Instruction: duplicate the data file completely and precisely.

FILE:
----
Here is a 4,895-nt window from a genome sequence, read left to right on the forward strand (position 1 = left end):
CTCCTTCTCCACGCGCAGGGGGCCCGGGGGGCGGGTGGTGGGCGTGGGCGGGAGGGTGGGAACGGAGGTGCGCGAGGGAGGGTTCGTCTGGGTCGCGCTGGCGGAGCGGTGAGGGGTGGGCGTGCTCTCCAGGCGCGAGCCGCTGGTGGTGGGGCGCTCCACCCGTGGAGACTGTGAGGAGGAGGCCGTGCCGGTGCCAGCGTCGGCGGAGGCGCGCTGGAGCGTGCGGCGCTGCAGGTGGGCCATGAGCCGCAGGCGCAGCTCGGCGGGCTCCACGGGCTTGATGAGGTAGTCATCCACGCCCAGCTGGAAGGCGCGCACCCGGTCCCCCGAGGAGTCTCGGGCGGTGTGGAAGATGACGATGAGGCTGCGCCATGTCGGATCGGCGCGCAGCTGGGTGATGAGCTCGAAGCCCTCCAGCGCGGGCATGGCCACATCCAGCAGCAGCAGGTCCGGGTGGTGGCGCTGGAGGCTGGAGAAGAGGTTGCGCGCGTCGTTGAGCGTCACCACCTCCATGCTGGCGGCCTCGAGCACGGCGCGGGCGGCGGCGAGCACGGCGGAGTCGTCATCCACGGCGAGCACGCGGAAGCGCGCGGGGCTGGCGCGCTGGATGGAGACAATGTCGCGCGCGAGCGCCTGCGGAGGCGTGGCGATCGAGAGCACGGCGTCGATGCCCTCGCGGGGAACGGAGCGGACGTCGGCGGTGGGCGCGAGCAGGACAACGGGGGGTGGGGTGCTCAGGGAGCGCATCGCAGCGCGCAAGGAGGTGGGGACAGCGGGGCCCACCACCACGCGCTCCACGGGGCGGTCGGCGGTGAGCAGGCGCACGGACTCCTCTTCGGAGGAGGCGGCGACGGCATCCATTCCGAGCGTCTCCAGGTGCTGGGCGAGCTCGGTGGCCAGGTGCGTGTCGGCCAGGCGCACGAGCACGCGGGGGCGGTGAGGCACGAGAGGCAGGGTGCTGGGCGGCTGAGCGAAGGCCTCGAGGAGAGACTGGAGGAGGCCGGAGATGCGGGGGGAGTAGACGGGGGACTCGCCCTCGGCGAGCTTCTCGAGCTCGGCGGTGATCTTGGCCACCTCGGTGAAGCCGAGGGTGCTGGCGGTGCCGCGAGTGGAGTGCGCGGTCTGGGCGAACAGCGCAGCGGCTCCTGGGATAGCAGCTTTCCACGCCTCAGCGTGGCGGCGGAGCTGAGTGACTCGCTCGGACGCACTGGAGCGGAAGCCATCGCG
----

Here is a 4,895-nt window from a genome sequence, read left to right on the forward strand (position 1 = left end):
CTCCTTCTCCACGCGCAGGGGGCCCGGGGGGCGGGTGGTGGGCGTGGGCGGGAGGGTGGGAACGGAGGTGCGCGAGGGAGGGTTCGTCTGGGTCGCGCTGGCGGAGCGGTGAGGGGTGGGCGTGCTCTCCAGGCGCGAGCCGCTGGTGGTGGGGCGCTCCACCCGTGGAGACTGTGAGGAGGAGGCCGTGCCGGTGCCAGCGTCGGCGGAGGCGCGCTGGAGCGTGCGGCGCTGCAGGTGGGCCATGAGCCGCAGGCGCAGCTCGGCGGGCTCCACGGGCTTGATGAGGTAGTCATCCACGCCCAGCTGGAAGGCGCGCACCCGGTCCCCCGAGGAGTCTCGGGCGGTGTGGAAGATGACGATGAGGCTGCGCCATGTCGGATCGGCGCGCAGCTGGGTGATGAGCTCGAAGCCCTCCAGCGCGGGCATGGCCACATCCAGCAGCAGCAGGTCCGGGTGGTGGCGCTGGAGGCTGGAGAAGAGGTTGCGCGCGTCGTTGAGCGTCACCACCTCCATGCTGGCGGCCTCGAGCACGGCGCGGGCGGCGGCGAGCACGGCGGAGTCGTCATCCACGGCGAGCACGCGGAAGCGCGCGGGGCTGGCGCGCTGGATGGAGACAATGTCGCGCGCGAGCGCCTGCGGAGGCGTGGCGATCGAGAGCACGGCGTCGATGCCCTCGCGGGGAACGGAGCGGACGTCGGCGGTGGGCGCGAGCAGGACAACGGGGGGTGGGGTGCTCAGGGAGCGCATCGCAGCGCGCAAGGAGGTGGGGACAGCGGGGCCCACCACCACGCGCTCCACGGGGCGGTCGGCGGTGAGCAGGCGCACGGACTCCTCTTCGGAGGAGGCGGCGACGGCATCCATTCCGAGCGTCTCCAGGTGCTGGGCGAGCTCGGTGGCCAGGTGCGTGTCGGCCAGGCGCACGAGCACGCGGGGGCGGTGAGGCACGAGAGGCAGGGTGCTGGGCGGCTGAGCGAAGGCCTCGAGGAGAGACTGGAGGAGGCCGGAGATGCGGGGGGAGTAGACGGGGGACTCGCCCTCGGCGAGCTTCTCGAGCTCGGCGGTGATCTTGGCCACCTCGGTGAAGCCGAGGGTGCTGGCGGTGCCGCGAGTGGAGTGCGCGGTCTGGGCGAACAGCGCAGCGGCTCCTGGGATAGCAGCTTTCCACGCCTCAGCGTGGCGGCGGAGCTGAGTGACTCGCTCGGACGCACTGGAGCGGAAGCCATCGCG